Nikon D80 Questions

Discussion in 'Nikon' started by Guest, Jan 6, 2008.

  1. Guest

    Guest Guest

    Hi all,

    I have been doing so research on my next camera system purchase.

    I am new to Digital SLR camera so a lot to learn.

    Been doing a lot or reading, there is some conflicting advice out there.
    Good job I have been into film photography for 30 years and being a
    science teacher I have a reasonable understanding or the science and
    technology behind it all. So I was able to ignore some of the junk!

    Must be hard for new comes.

    I currently use a Canon T90 system but as the lens won't fit on any new
    Canon camera I can make a switch to an other manufacture.

    I am only a hobby photography, I just want good photos but a camera that
    is versatile. I don't make money from it is just a hobby.

    I use a digital compact for general stuff but there are times when an
    SLR is best.

    I was settled (90%) on the D80 (decided against the D40x - more or less)
    but maybe a D200 is possible but....

    I am going through the operating manuals for each camera at the moment
    but at times this raises more questions than it answers.

    I have never used Nikon equipment before.

    Looking at the specs there doesn't seem to be much difference:

    D200 has Bigger RGB sensor 1005 vs 420 segment,

    D200 1/8000 vs 1/4000 shutter speed,

    Bracketing D200 has 2-9 vs 2-3,

    D200 flash sync 1/250 vs 1/200,

    Size and mass are a bit different,

    and a few minor differences

    so my questions are:



    Q1 is there any point in a hobbyist photography like me spending the
    extra money on it?



    Q2 Why are the Raw Fine file sizes different as they have the same
    sensor size? D200 = 20/7 MB D80 = 17.2 MB

    Are RAW files compressed? So is the compression algorithm different?



    Q3 should I put the extra money to better lenses?




    Q4 Would I notice any difference?




    Q5 Regarding Storage media are their any functioning difference between
    different makes of card?

    I found out after I had bought a sandisk card for my Olympus u760 that
    if I had bought an Olympus card then I could have used the built in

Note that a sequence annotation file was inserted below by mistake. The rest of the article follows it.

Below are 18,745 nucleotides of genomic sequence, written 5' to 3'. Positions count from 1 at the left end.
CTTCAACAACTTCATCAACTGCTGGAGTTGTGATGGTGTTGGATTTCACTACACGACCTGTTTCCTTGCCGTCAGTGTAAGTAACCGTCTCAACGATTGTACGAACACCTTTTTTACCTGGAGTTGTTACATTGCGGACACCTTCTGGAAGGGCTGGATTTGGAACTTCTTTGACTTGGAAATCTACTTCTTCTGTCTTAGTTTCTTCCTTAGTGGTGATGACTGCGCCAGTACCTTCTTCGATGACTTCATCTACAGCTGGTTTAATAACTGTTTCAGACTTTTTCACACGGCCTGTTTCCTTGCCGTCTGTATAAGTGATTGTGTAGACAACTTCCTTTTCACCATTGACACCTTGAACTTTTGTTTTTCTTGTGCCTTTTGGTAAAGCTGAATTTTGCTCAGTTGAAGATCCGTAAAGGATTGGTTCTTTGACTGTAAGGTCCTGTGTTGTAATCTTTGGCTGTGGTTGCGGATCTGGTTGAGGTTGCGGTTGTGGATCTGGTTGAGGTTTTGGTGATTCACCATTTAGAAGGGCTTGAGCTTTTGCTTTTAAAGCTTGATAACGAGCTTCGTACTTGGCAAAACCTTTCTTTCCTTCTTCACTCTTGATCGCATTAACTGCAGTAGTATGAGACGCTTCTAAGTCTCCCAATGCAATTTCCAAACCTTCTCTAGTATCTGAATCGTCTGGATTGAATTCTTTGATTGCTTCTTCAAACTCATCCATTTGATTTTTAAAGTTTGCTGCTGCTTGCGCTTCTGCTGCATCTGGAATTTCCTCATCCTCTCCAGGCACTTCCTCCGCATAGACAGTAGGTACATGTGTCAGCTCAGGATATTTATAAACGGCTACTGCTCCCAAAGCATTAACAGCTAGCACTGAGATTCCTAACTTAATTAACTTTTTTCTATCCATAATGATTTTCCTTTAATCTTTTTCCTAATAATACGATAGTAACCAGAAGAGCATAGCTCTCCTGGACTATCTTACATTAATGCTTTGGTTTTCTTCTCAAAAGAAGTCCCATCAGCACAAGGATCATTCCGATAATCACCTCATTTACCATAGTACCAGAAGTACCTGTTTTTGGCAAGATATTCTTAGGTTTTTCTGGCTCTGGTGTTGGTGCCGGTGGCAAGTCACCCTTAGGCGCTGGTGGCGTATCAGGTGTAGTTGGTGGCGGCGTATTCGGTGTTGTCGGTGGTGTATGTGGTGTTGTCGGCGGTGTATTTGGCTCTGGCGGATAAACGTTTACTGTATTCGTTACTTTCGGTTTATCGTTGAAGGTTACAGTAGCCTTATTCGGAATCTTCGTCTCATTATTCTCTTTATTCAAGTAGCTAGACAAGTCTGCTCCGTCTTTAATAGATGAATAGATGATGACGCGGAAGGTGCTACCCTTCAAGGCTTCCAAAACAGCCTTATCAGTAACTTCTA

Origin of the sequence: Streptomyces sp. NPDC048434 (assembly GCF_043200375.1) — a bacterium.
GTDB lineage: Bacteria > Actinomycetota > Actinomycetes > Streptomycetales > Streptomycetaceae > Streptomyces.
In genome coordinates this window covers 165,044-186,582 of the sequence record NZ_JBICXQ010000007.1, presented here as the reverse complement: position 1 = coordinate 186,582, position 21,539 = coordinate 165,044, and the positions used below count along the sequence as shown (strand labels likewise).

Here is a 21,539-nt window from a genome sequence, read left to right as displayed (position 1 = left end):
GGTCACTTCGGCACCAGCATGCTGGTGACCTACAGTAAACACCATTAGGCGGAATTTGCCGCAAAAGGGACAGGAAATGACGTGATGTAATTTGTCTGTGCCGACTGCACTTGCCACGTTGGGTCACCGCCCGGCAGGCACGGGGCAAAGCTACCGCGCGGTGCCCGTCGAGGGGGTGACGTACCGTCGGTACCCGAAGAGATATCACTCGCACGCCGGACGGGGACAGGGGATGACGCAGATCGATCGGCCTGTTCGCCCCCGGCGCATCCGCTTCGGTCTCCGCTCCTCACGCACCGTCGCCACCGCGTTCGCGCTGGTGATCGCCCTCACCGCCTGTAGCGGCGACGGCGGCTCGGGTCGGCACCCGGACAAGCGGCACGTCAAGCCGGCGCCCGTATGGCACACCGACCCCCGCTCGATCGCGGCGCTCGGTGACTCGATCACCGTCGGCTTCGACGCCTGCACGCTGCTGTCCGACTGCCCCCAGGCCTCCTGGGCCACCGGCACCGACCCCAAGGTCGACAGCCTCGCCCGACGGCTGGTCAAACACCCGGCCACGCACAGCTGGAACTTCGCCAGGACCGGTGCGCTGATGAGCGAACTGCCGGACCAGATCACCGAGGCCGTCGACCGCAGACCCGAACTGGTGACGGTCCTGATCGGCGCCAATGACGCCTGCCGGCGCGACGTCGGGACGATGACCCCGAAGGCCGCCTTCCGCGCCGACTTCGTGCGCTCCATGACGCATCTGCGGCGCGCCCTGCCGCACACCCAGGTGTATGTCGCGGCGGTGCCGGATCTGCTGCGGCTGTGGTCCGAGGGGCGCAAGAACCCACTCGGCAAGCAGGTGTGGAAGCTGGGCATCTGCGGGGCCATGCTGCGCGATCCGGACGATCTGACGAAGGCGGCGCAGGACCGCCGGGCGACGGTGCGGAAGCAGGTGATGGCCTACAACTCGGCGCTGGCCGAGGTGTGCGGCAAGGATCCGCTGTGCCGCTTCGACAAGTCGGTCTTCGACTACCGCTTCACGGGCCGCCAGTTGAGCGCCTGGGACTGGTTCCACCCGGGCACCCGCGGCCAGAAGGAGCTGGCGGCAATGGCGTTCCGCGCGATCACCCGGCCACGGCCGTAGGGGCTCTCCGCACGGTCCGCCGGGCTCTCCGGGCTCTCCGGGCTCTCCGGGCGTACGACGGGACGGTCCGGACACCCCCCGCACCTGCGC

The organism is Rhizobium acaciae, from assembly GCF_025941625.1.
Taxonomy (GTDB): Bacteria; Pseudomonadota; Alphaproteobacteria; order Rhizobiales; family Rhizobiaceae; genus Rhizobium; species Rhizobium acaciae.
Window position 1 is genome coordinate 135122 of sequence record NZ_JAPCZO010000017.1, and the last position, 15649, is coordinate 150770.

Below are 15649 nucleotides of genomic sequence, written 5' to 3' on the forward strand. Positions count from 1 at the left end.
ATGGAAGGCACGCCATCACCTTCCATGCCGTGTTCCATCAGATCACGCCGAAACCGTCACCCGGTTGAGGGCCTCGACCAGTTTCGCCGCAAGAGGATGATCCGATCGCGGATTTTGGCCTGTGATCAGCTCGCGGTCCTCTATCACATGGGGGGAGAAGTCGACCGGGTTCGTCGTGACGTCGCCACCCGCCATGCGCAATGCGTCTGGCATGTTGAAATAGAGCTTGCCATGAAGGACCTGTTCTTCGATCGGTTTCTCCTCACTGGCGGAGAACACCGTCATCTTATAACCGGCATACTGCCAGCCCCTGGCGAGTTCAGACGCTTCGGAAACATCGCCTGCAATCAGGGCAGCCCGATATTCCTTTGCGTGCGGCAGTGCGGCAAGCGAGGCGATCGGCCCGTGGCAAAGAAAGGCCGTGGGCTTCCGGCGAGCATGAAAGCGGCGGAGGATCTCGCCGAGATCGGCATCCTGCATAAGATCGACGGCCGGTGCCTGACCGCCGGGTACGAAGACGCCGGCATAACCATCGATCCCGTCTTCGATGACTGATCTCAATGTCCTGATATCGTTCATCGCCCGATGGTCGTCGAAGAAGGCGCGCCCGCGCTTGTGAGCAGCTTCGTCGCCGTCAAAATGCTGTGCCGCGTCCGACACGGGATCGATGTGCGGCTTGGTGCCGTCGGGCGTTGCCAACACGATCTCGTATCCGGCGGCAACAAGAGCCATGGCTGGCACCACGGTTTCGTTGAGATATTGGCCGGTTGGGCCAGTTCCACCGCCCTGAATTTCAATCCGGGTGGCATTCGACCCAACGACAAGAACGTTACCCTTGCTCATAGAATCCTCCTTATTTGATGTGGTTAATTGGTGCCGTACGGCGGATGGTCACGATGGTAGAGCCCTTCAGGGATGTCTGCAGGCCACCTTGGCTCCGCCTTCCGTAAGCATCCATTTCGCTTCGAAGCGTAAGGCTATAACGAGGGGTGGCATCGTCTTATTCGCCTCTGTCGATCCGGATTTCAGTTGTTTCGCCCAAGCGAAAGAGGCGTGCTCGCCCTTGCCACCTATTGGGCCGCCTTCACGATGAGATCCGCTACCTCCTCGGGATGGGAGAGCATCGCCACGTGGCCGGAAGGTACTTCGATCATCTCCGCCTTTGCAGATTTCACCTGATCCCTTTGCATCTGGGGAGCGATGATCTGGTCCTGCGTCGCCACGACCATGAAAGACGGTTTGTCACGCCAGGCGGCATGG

'stitching' function to make panoramic shots. No great loss as I can do
    it with software but...

    Would I not have access to any 'special' functions of the camera if I
    choose the 'wrong' card.

    I want to fit the biggest fastest card I can into it. Don't want to run
    out of space or be slowed down by it.




    Q6 is there any point is buying any Non DX lenses for it. I have no
    other Nikon camera?


    Q7 should I shoot general shots in RAW or JPG format. I think I would
    only uses the top settings resolution of either format anyway.


    Q8 If I shoot RAW can I view the pics on the display or do they need to
    be 'processes' first by software.



    If anyone has any other general advice I would most welcome it.

    I am going to get a few books on the subject also.

    Thanks taking the time to read though this and for any help
     
    Guest, Jan 6, 2008
    #1
    1. Advertisements

  2. Only YOU can answer this question for YOUR needs, YOUR wants, and YOUR
    wallet.
    Yes, Nikon's NEF files are compressed and in a very recent discussion
    someone mentioned, that a) different cameras use different lossless
    compression algorithms and b) the cameras have an option to use RAW/NEF with
    a minimally lossy compression, too.
    Only YOU ....
    Unless you are using ancient lenses without AI-P then probably not.
    Not really except maybe in speed, reliability, and price.
    Sorry, but aside of forgeries memory cards are just that: a storage place.
    They really don't do any stitching or whatever.
    Maybe that Olympus card (I've never seen a SD or CF card with that brand
    name) came with some additional software. But that has nothing to do with
    the abilities of the card itself.
    No. Memory cards are just that. The brand makes as much difference as Shell
    versus Exxon versus BP versus Arco when it comes to gasoline.
    Then you may want to go for Compact Flash. Historically CF cards have always
    been ahead of the other memory card formats wrt. speed and size. And they
    don't suffer from the infamous 2GB confusion as SD does.
    However with modern cards of any name brand and format you are unlikely to
    run into space or speed problems unless you are really pushing the limits,